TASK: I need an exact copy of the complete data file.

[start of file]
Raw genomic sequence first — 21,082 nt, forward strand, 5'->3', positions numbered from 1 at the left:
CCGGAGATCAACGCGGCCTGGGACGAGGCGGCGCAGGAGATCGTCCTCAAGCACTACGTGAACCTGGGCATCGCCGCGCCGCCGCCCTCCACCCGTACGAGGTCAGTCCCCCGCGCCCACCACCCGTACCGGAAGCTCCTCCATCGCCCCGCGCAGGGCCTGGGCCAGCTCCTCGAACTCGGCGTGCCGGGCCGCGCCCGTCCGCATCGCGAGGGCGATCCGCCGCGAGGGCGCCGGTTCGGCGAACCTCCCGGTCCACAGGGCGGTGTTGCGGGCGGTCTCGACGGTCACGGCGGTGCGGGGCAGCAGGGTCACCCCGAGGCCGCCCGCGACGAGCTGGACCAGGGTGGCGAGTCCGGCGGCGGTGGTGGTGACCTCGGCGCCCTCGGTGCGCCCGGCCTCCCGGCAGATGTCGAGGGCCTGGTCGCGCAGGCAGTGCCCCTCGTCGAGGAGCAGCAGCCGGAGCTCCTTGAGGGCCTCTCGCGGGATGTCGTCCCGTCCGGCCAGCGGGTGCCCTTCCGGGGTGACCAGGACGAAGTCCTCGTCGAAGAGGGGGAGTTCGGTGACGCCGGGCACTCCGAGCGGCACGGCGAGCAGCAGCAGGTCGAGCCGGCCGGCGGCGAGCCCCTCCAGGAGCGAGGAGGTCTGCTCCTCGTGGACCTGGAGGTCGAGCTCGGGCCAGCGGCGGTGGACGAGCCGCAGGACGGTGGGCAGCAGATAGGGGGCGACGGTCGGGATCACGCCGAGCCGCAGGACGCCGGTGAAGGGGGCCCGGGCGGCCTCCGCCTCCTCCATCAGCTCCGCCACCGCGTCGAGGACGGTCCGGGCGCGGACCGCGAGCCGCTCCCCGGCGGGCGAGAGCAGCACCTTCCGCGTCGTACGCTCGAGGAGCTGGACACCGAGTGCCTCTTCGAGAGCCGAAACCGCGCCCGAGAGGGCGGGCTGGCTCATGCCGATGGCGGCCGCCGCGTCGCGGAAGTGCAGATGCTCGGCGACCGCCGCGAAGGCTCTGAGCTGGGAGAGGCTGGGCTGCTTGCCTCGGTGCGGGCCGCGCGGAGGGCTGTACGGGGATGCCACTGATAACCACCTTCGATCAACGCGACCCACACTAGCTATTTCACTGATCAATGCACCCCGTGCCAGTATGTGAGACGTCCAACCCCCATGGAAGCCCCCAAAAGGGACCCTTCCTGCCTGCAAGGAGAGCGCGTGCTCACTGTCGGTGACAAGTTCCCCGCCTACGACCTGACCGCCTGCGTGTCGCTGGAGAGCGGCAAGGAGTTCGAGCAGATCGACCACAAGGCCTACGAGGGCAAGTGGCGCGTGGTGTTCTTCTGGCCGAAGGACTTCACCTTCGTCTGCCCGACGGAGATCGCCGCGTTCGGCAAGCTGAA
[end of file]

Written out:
Raw genomic sequence first — 21,082 nt, forward strand, 5'->3', positions numbered from 1 at the left:
CCGGAGATCAACGCGGCCTGGGACGAGGCGGCGCAGGAGATCGTCCTCAAGCACTACGTGAACCTGGGCATCGCCGCGCCGCCGCCCTCCACCCGTACGAGGTCAGTCCCCCGCGCCCACCACCCGTACCGGAAGCTCCTCCATCGCCCCGCGCAGGGCCTGGGCCAGCTCCTCGAACTCGGCGTGCCGGGCCGCGCCCGTCCGCATCGCGAGGGCGATCCGCCGCGAGGGCGCCGGTTCGGCGAACCTCCCGGTCCACAGGGCGGTGTTGCGGGCGGTCTCGACGGTCACGGCGGTGCGGGGCAGCAGGGTCACCCCGAGGCCGCCCGCGACGAGCTGGACCAGGGTGGCGAGTCCGGCGGCGGTGGTGGTGACCTCGGCGCCCTCGGTGCGCCCGGCCTCCCGGCAGATGTCGAGGGCCTGGTCGCGCAGGCAGTGCCCCTCGTCGAGGAGCAGCAGCCGGAGCTCCTTGAGGGCCTCTCGCGGGATGTCGTCCCGTCCGGCCAGCGGGTGCCCTTCCGGGGTGACCAGGACGAAGTCCTCGTCGAAGAGGGGGAGTTCGGTGACGCCGGGCACTCCGAGCGGCACGGCGAGCAGCAGCAGGTCGAGCCGGCCGGCGGCGAGCCCCTCCAGGAGCGAGGAGGTCTGCTCCTCGTGGACCTGGAGGTCGAGCTCGGGCCAGCGGCGGTGGACGAGCCGCAGGACGGTGGGCAGCAGATAGGGGGCGACGGTCGGGATCACGCCGAGCCGCAGGACGCCGGTGAAGGGGGCCCGGGCGGCCTCCGCCTCCTCCATCAGCTCCGCCACCGCGTCGAGGACGGTCCGGGCGCGGACCGCGAGCCGCTCCCCGGCGGGCGAGAGCAGCACCTTCCGCGTCGTACGCTCGAGGAGCTGGACACCGAGTGCCTCTTCGAGAGCCGAAACCGCGCCCGAGAGGGCGGGCTGGCTCATGCCGATGGCGGCCGCCGCGTCGCGGAAGTGCAGATGCTCGGCGACCGCCGCGAAGGCTCTGAGCTGGGAGAGGCTGGGCTGCTTGCCTCGGTGCGGGCCGCGCGGAGGGCTGTACGGGGATGCCACTGATAACCACCTTCGATCAACGCGACCCACACTAGCTATTTCACTGATCAATGCACCCCGTGCCAGTATGTGAGACGTCCAACCCCCATGGAAGCCCCCAAAAGGGACCCTTCCTGCCTGCAAGGAGAGCGCGTGCTCACTGTCGGTGACAAGTTCCCCGCCTACGACCTGACCGCCTGCGTGTCGCTGGAGAGCGGCAAGGAGTTCGAGCAGATCGACCACAAGGCCTACGAGGGCAAGTGGCGCGTGGTGTTCTTCTGGCCGAAGGACTTCACCTTCGTCTGCCCGACGGAGATCGCCGCGTTCGGCAAGCTGAA